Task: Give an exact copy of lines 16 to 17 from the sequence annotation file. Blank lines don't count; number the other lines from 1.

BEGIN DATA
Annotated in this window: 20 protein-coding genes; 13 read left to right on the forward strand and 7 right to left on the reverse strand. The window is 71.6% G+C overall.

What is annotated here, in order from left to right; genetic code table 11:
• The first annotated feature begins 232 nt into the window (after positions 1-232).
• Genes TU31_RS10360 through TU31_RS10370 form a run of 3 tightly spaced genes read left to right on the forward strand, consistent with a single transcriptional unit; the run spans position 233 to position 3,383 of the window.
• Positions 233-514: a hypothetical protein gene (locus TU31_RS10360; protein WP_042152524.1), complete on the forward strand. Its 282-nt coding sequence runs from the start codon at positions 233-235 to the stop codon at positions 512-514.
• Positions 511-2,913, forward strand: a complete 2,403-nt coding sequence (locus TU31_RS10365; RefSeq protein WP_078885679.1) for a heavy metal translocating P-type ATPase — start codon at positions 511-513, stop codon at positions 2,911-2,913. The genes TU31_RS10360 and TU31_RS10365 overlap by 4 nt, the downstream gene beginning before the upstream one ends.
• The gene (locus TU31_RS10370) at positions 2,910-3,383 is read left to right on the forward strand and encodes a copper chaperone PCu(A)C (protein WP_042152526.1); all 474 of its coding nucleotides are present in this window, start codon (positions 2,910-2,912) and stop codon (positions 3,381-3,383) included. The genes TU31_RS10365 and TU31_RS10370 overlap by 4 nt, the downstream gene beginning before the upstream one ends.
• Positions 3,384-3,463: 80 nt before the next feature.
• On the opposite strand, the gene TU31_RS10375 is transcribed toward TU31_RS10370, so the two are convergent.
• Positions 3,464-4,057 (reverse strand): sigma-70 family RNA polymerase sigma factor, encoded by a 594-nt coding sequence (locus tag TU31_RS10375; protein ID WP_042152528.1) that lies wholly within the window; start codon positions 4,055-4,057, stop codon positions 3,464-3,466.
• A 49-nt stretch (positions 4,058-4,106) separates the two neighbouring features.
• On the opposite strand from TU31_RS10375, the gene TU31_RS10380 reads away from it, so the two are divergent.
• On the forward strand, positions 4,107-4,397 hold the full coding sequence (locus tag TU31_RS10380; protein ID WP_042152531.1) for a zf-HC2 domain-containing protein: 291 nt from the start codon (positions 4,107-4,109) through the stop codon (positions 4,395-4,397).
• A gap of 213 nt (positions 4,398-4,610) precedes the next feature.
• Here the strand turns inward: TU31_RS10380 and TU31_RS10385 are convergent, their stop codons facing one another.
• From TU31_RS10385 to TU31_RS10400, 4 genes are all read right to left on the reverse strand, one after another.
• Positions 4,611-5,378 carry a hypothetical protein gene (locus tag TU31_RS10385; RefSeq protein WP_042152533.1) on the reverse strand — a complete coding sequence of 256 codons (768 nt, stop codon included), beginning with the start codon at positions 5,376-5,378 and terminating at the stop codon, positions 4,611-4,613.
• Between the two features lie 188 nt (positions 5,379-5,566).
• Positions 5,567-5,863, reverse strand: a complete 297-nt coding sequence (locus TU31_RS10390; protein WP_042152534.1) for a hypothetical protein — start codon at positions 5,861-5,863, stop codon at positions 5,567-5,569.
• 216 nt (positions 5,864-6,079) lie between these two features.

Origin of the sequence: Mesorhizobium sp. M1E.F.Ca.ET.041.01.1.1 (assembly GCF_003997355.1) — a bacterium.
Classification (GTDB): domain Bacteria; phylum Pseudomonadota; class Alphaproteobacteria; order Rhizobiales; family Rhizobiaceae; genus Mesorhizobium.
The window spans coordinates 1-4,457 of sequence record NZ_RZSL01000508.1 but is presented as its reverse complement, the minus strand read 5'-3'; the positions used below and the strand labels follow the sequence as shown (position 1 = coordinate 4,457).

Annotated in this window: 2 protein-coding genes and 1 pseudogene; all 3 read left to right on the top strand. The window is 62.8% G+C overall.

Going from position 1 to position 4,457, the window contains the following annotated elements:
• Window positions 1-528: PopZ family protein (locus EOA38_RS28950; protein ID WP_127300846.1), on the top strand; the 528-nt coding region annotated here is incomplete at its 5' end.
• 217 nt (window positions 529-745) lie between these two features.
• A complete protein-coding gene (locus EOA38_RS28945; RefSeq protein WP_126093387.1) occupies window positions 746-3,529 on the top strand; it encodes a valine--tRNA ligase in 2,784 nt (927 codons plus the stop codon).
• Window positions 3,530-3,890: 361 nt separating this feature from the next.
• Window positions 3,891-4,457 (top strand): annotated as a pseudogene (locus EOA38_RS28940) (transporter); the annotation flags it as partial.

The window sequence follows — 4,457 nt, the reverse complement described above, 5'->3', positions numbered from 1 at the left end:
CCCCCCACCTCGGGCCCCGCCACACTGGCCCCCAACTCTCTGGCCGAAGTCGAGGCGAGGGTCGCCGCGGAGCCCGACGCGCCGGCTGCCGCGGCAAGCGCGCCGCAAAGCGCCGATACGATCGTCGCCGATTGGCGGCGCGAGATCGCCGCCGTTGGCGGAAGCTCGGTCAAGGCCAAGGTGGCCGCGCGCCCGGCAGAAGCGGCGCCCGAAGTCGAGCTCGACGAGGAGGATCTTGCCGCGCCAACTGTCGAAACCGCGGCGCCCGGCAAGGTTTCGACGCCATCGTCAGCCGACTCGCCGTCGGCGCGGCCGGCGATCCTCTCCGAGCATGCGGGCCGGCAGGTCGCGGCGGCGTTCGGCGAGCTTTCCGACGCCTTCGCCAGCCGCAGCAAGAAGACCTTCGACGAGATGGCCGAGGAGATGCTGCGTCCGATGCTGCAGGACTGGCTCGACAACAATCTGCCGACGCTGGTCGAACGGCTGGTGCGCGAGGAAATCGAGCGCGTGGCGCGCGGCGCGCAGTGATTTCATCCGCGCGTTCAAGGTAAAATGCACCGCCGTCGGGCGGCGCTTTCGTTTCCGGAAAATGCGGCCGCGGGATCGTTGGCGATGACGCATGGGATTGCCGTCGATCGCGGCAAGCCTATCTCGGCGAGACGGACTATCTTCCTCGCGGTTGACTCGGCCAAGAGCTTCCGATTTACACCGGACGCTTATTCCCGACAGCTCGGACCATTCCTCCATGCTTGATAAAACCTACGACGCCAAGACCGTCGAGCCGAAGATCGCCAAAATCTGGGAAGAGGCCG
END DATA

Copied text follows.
• From TU31_RS10385 to TU31_RS10400, 4 genes are all read right to left on the reverse strand, one after another.
• Positions 4,611-5,378 carry a hypothetical protein gene (locus tag TU31_RS10385; RefSeq protein WP_042152533.1) on the reverse strand — a complete coding sequence of 256 codons (768 nt, stop codon included), beginning with the start codon at positions 5,376-5,378 and terminating at the stop codon, positions 4,611-4,613.